Friday, April 29, 2011

It would be like traveling through time backwards, but only on your head

Everyone I've ever known has had a haircut at some point in their life, and I imagine this is true for you as well. There may be someone out there who was born hairless and as they aged sprouted not a single strand of hair on their head. I write this blog post fully aware that I risk alienating this section of humanity, should they happen to exist.
You no doubt have noticed that after you cut your hair, it grows long again. Typically, this observation is not immediate, but rather it takes days, weeks really, to notice that the hair on your head has increased in length. Maybe this one part sticks out in some way it didn't before when it was shorter, or tight curls relax under the added weight of the newly grown hair. 

At some point you realize, either because you notice in a mirror or someone tells you bluntly in the hallway, that you need a haircut again.

Even though the length of your hair increases essentially continuously, every moment of every second adding to the layer of keratin nearest your scalp, you don't notice the small changes, but only the cumulative effect of the growth over a period of weeks.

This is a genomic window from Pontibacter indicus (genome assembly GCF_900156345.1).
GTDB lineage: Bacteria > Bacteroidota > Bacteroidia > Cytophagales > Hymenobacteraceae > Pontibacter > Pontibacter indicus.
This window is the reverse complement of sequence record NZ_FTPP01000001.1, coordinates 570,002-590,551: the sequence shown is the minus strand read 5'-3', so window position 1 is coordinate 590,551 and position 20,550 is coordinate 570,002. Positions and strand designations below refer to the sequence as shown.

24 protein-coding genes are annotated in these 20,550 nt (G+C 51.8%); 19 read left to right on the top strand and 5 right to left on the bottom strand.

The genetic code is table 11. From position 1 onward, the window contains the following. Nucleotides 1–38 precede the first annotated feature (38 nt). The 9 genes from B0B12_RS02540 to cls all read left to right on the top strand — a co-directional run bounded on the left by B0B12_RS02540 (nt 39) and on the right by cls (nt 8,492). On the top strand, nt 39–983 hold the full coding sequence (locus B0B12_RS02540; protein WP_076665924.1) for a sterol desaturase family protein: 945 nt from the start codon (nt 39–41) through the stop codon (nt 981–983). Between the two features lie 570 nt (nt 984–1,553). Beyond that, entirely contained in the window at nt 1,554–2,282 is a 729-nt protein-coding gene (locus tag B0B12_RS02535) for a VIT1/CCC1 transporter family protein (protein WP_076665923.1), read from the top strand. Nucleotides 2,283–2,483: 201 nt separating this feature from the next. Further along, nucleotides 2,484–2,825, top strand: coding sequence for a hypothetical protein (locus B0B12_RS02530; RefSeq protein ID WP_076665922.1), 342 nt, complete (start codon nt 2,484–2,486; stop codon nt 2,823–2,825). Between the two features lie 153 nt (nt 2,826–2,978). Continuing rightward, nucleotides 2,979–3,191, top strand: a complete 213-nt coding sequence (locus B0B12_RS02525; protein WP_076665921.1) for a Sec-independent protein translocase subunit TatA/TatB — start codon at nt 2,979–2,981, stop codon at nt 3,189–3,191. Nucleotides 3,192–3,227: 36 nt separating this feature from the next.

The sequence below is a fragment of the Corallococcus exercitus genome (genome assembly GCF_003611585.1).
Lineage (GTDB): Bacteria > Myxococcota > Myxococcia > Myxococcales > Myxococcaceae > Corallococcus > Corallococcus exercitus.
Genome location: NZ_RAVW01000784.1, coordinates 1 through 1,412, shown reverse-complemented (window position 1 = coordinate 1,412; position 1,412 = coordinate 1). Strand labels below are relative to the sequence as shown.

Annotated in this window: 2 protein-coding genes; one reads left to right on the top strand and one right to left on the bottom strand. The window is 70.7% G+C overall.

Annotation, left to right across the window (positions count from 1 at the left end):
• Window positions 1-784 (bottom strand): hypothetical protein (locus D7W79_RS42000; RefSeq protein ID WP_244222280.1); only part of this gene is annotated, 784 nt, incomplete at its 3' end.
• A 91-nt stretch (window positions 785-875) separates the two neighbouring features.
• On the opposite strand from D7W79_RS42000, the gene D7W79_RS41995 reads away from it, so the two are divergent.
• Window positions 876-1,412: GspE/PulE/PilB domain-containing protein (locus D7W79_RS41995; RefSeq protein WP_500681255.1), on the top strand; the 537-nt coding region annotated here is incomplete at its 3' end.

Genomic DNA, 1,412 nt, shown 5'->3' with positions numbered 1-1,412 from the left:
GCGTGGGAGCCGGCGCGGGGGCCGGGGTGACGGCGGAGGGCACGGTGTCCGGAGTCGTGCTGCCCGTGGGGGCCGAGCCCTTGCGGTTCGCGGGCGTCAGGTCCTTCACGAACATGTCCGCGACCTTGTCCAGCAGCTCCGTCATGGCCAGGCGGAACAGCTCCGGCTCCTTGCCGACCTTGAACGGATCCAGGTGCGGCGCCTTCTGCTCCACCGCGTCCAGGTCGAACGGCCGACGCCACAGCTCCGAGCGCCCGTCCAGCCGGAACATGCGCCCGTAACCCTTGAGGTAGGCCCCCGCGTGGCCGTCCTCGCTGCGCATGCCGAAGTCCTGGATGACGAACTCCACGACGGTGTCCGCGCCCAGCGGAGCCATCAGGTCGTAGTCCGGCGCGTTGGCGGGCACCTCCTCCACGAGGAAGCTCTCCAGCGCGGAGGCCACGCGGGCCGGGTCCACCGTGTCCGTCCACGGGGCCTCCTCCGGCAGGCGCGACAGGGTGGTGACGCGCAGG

Would it work the same if this process of hair growth were reversed?

Imagine an experiment in which the subject gets a haircut every day. Only this haircut trims just twice the amount of a typical day's worth of hair growth, effectively instituting a hair retraction process which causes hair to recede at the same rate as normal growth, opposite only in direction. 

Would it be the case that at some point people would notice and say "You got a hair cut"? Or would it slip by unnoticed, the whole world wondering how it is that your hair looks so fresh and amazing, day after day?

It will be some time before I can experiment on my own, since I recently attached the 1/4" comb to the clippers and applied them to my cranium.

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